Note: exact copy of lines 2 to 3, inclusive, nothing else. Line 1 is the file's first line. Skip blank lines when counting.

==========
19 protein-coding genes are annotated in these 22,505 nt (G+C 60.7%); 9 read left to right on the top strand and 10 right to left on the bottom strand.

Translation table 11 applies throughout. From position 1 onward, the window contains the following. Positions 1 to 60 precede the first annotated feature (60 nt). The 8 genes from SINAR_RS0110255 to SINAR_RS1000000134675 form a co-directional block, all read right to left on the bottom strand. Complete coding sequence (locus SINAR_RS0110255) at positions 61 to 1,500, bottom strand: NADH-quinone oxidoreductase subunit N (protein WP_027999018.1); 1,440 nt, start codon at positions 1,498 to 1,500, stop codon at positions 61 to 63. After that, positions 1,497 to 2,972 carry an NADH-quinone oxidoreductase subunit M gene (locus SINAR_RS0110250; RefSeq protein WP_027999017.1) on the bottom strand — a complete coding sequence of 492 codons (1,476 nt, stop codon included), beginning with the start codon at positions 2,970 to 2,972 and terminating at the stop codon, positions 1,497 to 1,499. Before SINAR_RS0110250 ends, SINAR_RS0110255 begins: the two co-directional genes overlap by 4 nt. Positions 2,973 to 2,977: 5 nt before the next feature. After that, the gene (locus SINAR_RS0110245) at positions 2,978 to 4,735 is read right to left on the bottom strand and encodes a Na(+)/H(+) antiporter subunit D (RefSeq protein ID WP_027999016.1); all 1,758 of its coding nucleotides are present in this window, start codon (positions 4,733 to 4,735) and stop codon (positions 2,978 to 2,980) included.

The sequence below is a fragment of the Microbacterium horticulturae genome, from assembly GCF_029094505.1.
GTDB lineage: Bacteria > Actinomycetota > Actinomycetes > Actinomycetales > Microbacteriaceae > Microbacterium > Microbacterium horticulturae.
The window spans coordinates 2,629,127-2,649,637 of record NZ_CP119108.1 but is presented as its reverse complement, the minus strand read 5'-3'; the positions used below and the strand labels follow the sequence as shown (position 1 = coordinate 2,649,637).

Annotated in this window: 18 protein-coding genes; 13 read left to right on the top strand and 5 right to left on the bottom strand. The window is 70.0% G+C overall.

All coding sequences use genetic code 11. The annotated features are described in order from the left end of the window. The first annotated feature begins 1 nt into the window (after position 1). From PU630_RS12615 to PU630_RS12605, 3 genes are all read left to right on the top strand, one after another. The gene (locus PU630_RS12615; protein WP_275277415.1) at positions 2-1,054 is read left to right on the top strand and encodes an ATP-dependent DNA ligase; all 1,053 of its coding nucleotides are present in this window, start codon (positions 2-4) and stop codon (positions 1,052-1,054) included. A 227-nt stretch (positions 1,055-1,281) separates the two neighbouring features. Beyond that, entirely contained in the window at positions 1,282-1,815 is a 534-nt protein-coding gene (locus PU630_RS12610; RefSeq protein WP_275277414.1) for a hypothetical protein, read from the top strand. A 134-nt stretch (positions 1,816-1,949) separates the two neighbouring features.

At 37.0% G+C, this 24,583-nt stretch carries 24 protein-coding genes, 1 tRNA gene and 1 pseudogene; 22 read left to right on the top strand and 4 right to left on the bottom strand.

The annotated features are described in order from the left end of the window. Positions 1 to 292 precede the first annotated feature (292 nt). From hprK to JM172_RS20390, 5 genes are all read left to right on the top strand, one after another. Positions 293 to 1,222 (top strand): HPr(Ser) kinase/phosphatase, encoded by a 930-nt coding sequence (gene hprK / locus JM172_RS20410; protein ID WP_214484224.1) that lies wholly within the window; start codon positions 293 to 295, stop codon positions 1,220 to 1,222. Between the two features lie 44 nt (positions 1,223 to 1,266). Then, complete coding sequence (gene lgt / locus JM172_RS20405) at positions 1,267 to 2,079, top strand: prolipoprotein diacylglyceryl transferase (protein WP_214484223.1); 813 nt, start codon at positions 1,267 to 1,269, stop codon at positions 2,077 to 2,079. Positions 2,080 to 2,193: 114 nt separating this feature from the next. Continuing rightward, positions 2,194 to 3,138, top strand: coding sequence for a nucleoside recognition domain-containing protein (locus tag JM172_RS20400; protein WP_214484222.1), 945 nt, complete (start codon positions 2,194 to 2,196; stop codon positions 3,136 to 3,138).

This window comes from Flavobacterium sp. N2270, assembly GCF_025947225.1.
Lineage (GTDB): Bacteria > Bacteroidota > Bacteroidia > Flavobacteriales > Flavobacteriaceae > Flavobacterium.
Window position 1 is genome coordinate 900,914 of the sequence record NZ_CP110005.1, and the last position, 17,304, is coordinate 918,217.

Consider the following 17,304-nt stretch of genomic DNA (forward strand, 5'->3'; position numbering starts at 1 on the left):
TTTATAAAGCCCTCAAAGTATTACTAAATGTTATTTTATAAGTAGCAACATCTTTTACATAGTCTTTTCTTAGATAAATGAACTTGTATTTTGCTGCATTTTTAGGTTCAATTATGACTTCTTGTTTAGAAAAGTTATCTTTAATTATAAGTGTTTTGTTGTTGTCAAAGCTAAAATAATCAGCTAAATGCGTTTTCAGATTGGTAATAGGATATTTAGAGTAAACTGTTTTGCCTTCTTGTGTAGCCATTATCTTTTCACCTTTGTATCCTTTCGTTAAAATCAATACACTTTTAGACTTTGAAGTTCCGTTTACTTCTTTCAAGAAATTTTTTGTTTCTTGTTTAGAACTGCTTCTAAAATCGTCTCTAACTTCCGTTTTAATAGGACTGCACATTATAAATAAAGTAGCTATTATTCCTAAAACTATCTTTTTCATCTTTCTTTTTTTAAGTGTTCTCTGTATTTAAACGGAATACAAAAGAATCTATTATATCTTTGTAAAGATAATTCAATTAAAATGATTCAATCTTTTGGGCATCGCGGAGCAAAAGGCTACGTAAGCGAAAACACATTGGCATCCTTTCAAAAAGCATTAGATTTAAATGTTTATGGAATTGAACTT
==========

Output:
Translation table 11 applies throughout. From position 1 onward, the window contains the following. Positions 1 to 60 precede the first annotated feature (60 nt). The 8 genes from SINAR_RS0110255 to SINAR_RS1000000134675 form a co-directional block, all read right to left on the bottom strand. Complete coding sequence (locus SINAR_RS0110255) at positions 61 to 1,500, bottom strand: NADH-quinone oxidoreductase subunit N (protein WP_027999018.1); 1,440 nt, start codon at positions 1,498 to 1,500, stop codon at positions 61 to 63. After that, positions 1,497 to 2,972 carry an NADH-quinone oxidoreductase subunit M gene (locus SINAR_RS0110250; RefSeq protein WP_027999017.1) on the bottom strand — a complete coding sequence of 492 codons (1,476 nt, stop codon included), beginning with the start codon at positions 2,970 to 2,972 and terminating at the stop codon, positions 1,497 to 1,499. Before SINAR_RS0110250 ends, SINAR_RS0110255 begins: the two co-directional genes overlap by 4 nt. Positions 2,973 to 2,977: 5 nt before the next feature. After that, the gene (locus SINAR_RS0110245) at positions 2,978 to 4,735 is read right to left on the bottom strand and encodes a Na(+)/H(+) antiporter subunit D (RefSeq protein ID WP_027999016.1); all 1,758 of its coding nucleotides are present in this window, start codon (positions 4,733 to 4,735) and stop codon (positions 2,978 to 2,980) included.

The sequence below is a fragment of the Microbacterium horticulturae genome, from assembly GCF_029094505.1.